Horse Breed: Riwoche

Horse Cultures of the World

Name of breed: Riwoche

Country of origin: Tibet

Breed origin: The Riwoche is a small, dun-coloured horse that lives in the Riwoqê County of northeastern Tibet. The breed first came to international attention in 1995, when a group of European explorers led by the French ethnologist Michel Peissel discovered Riwoche horses in an isolated valley high up in the mountains. At the time, their primitive appearance and small size led to speculation that they might represent an evolutionary link between Przewalski’s Horse and the modern domestic horse. They did bear a strong resemblance to the horses depicted in ancient cave paintings!

However, subsequent analysis demonstrated that the Riwoche breed is genetically indistinguishable from other modern horses. That said, their primitive markings, short, upright mane and small size, combined with their connection to one of the first civilisations to domesticate the modern horse, certainly indicate that they are a truly ancient breed.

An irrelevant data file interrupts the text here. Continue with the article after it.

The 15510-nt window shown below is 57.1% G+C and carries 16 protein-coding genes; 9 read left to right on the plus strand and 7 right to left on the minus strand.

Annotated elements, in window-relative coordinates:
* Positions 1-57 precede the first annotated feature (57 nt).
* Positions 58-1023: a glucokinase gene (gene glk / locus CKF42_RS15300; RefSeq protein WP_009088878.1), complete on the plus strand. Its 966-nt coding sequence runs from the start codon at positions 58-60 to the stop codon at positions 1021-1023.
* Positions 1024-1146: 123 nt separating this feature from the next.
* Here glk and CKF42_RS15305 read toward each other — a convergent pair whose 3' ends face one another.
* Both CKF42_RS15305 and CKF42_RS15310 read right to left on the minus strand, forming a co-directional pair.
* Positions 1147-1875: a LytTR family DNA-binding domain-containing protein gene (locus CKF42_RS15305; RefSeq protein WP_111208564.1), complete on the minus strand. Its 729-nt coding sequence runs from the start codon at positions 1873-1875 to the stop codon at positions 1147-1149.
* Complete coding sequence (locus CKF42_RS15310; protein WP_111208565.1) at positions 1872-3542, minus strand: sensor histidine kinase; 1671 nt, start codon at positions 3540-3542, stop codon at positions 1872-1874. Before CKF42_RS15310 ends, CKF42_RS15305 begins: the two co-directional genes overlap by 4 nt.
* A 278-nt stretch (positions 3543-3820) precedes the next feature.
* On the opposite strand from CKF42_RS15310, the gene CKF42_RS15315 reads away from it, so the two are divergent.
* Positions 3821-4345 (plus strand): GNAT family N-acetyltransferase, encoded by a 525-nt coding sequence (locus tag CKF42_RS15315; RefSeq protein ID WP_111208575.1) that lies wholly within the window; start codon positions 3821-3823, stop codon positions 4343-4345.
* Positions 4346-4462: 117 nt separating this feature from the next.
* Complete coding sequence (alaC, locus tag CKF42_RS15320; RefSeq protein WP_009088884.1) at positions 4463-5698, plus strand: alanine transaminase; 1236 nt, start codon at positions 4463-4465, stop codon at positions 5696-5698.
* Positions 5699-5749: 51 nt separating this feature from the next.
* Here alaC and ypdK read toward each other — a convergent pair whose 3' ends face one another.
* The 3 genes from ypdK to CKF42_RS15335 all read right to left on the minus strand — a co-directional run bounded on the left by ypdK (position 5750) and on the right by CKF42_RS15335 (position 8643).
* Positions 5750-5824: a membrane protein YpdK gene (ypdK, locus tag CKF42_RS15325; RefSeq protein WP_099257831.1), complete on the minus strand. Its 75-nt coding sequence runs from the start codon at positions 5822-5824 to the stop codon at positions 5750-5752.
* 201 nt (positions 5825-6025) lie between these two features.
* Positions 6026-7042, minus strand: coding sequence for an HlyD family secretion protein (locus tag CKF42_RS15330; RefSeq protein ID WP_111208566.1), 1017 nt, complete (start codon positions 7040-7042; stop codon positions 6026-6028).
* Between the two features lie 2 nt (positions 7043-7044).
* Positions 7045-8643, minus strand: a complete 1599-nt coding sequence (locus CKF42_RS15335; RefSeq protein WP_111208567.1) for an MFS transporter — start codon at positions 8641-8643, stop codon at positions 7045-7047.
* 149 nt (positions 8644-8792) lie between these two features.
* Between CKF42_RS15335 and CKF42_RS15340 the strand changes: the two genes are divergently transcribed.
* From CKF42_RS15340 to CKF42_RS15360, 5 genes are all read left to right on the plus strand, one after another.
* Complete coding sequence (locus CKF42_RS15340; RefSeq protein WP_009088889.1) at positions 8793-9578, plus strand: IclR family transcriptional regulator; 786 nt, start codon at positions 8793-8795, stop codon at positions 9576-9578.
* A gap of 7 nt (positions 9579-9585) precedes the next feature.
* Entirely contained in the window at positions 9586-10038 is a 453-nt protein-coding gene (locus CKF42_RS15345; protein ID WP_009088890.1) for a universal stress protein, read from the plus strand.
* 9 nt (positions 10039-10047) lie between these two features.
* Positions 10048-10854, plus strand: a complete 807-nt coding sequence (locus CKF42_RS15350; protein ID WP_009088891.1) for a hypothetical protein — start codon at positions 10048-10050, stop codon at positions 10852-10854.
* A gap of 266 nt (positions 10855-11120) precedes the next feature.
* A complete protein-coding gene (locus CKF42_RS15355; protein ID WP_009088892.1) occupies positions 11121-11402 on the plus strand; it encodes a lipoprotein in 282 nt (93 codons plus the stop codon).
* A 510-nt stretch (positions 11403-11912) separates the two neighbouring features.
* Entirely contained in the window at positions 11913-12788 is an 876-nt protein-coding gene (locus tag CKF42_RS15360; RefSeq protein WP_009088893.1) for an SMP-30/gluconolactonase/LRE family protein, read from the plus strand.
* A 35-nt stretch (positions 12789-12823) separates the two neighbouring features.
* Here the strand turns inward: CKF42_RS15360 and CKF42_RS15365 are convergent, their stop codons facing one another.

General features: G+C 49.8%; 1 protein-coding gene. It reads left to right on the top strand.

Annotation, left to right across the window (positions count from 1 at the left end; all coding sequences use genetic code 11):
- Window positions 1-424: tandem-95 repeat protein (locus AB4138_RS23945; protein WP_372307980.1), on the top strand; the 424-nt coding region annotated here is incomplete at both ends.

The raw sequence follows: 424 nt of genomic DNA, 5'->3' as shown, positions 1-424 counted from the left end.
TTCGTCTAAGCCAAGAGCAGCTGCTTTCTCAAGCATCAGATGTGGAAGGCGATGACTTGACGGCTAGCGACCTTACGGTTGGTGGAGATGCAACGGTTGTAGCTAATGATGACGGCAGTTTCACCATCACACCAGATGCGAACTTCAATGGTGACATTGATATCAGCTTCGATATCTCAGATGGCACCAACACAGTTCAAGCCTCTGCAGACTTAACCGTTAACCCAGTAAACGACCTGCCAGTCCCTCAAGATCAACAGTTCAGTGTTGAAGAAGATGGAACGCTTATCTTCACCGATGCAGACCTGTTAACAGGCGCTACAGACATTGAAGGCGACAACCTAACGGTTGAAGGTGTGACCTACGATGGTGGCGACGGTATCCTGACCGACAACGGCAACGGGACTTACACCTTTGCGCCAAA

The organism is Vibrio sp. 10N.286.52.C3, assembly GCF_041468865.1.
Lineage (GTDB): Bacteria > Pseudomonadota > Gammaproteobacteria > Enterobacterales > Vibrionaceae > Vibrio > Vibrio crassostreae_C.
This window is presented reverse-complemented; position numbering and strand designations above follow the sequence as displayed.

Distinguishing features: The size of a pony, standing around 12 hands high, Riwoche horses have a compact, angular build with relatively small hindquarters. They have coarse, dun-coloured coats with black forelegs and a dark dorsal stripe leading from the base of their short, black, upright mane to their black tail. Some striping is also visible on the back of their legs. Their wedge-shaped head is most unusual, with slanted eyes, small ears, a small jaw, a straight, flat forehead and unique ‘duck-bill’ nostrils.

Modern day Riwoche: Although almost unknown internationally, in their native region, Riwoche horses play an important role for the local people, the Bon-po. The horses are used for both riding and packing, and are otherwise left to roam the valley freely with their herd.

References: Wikipedia, The Washington Post, The New York Times.

Image credits: Horse Breeds Pictures, Pinterest.

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